0A96: [email protected] = actor $PLAYER_ACTOR [email protected] += 0x5980A8C: write_memory [email protected] size 4 value 0 virtual_protect 0

 

So in this example the offset is this?:

[email protected] + 0x598 = offset ?

 

And is this:

 

0A96: [email protected] = actor $PLAYER_ACTOR [email protected] += 0x5980A8C: write_memory [email protected] size 4 value 0 virtual_protect 0

 

 

and this

 

 

0A96: [email protected] = 0xB6F5F0 //- Player pointer (CPed) [email protected] += 0x5980A8C: write_memory [email protected] size 4 value 0 virtual_protect 0

 

the same thing ?

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Wesser

 

While coder sees a label in the source project, labels are simply negative offsets of different codes compiled somewhere else.

It isn't that correct. Offsets of the main part are relative to the beginning of the main script and they are positive. Those of missions and allocating scripts (also known as externals) point to their beginning and they are negative. That's because main script, missions and allocating scripts are stored into different buffers. Plus, the last 2 don't start from a 0-based offset.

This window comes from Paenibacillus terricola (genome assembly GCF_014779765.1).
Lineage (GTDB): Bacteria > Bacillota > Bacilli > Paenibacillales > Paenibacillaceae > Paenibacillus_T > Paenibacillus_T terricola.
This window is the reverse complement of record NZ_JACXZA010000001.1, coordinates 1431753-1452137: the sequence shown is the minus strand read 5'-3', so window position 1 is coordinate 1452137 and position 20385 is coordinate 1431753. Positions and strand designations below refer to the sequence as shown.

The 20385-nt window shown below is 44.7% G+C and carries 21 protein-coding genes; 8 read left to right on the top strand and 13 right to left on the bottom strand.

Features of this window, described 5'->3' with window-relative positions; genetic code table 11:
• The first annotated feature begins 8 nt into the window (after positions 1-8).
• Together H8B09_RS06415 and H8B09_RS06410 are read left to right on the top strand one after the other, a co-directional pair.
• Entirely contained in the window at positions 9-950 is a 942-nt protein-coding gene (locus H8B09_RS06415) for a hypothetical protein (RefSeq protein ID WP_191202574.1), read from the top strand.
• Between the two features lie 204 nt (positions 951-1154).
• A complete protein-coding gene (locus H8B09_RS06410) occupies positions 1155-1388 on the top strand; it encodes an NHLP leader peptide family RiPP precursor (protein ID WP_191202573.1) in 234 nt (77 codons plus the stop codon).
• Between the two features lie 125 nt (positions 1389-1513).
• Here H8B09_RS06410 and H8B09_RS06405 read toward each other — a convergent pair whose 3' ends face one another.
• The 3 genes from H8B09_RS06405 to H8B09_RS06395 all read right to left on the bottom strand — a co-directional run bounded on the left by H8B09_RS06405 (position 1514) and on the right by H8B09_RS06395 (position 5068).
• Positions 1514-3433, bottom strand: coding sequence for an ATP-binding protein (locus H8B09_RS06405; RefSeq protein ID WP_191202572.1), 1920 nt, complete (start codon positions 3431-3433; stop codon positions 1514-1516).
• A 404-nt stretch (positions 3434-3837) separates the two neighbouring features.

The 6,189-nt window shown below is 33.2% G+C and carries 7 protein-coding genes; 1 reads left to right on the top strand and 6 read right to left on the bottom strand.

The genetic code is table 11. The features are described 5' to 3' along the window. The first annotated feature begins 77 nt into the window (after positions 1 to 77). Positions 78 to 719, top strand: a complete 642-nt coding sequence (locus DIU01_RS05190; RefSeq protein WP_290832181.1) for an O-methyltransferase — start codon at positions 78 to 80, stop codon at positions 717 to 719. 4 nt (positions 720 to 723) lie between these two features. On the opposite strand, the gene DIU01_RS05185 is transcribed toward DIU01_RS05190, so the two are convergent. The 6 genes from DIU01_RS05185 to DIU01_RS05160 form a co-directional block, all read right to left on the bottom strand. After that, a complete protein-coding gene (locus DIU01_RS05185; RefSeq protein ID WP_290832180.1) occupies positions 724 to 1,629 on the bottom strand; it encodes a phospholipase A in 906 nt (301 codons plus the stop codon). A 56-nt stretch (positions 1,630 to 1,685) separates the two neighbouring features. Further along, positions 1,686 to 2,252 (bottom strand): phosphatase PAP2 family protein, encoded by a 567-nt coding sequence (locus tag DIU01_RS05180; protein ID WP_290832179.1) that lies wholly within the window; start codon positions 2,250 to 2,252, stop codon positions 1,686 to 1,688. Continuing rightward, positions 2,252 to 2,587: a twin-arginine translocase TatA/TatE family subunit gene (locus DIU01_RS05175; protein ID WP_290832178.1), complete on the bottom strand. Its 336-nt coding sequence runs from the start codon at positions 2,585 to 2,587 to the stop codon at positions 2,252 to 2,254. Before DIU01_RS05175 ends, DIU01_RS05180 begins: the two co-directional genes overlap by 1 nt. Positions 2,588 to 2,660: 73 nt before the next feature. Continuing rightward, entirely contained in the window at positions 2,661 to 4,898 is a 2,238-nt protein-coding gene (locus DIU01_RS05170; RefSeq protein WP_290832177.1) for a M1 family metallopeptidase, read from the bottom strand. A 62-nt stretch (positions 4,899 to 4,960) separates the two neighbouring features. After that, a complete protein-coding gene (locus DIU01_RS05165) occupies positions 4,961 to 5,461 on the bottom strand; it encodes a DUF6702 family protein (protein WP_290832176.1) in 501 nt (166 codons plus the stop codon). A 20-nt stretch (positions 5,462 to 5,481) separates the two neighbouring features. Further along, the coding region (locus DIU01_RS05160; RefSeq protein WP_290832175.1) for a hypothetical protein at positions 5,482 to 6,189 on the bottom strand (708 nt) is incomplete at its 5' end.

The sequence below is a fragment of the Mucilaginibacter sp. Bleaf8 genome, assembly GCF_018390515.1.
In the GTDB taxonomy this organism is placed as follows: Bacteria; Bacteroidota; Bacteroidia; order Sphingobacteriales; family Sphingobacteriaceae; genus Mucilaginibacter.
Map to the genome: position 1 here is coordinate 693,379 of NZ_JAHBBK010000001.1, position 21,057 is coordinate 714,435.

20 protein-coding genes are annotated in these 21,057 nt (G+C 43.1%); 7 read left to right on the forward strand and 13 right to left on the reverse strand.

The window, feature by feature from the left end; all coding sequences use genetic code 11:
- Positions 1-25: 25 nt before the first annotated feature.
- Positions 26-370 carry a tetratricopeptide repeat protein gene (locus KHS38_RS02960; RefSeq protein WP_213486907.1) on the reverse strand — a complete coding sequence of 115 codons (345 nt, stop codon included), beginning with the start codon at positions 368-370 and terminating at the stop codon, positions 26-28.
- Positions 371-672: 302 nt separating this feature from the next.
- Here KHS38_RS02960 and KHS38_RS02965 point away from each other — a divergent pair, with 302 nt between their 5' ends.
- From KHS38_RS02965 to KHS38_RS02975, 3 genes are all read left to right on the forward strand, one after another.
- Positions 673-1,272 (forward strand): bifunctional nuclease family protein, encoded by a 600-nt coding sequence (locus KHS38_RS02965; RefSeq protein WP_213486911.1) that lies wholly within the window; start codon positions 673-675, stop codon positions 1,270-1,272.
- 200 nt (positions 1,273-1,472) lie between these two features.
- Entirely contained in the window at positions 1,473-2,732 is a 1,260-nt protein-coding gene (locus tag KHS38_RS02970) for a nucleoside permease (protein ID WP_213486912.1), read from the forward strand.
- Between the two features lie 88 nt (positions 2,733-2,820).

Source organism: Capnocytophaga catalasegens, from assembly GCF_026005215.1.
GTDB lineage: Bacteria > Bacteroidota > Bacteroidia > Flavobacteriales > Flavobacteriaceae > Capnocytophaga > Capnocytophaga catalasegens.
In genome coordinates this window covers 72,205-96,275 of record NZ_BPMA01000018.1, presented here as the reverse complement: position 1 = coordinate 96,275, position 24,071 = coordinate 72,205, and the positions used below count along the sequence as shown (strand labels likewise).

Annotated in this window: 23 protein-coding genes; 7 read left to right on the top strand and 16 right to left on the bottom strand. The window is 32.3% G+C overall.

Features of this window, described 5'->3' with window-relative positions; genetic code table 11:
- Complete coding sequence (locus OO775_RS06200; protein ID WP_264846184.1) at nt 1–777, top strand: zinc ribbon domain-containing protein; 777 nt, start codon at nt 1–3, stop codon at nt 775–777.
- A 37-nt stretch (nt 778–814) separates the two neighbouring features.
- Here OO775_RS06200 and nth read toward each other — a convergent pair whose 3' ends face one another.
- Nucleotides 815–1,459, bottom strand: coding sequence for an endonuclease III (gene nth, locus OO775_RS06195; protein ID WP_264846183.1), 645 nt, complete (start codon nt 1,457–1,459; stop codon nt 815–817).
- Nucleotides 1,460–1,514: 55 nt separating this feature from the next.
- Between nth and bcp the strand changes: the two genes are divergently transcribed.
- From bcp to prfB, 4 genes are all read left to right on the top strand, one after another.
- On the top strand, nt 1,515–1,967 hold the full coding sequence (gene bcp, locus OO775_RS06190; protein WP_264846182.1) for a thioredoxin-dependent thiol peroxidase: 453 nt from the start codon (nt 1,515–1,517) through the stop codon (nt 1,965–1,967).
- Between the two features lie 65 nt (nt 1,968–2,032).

Ify24, the offset is 0x598 in your example. Moreover, both of your codes does the same thing, except that 0xB6F5F0 is the pointer to the first player struct whose first member contains a pointer to CPed. You should read its pointer in the second sample.

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Ify24

 

hex04 00 02 0800 04 01end

 

 

It will be compiled as

0004: $2 = 1

 

 

 

hmmm dozingoff.gif

How do sanny builder compile

04 00 02 0800 04 01 to 0004: $2 = 1 ???

Does it first convert to binary and then to ''sanny language''?

 

Oh, and this:

 

 

 

:get_offsethex04 00 02 $PLAYER_CHAR 01 @get_offsetend

 

 

It will be compiled as 0004: $PLAYER_CHAR = @get_offset

 

 

I don't understand this.

 

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fastman92

.scm is one and possibilities may be only changed by modification of hardcoded gta_sa.exe code, while there may be many programming languages compiled into the .scm following the same rules.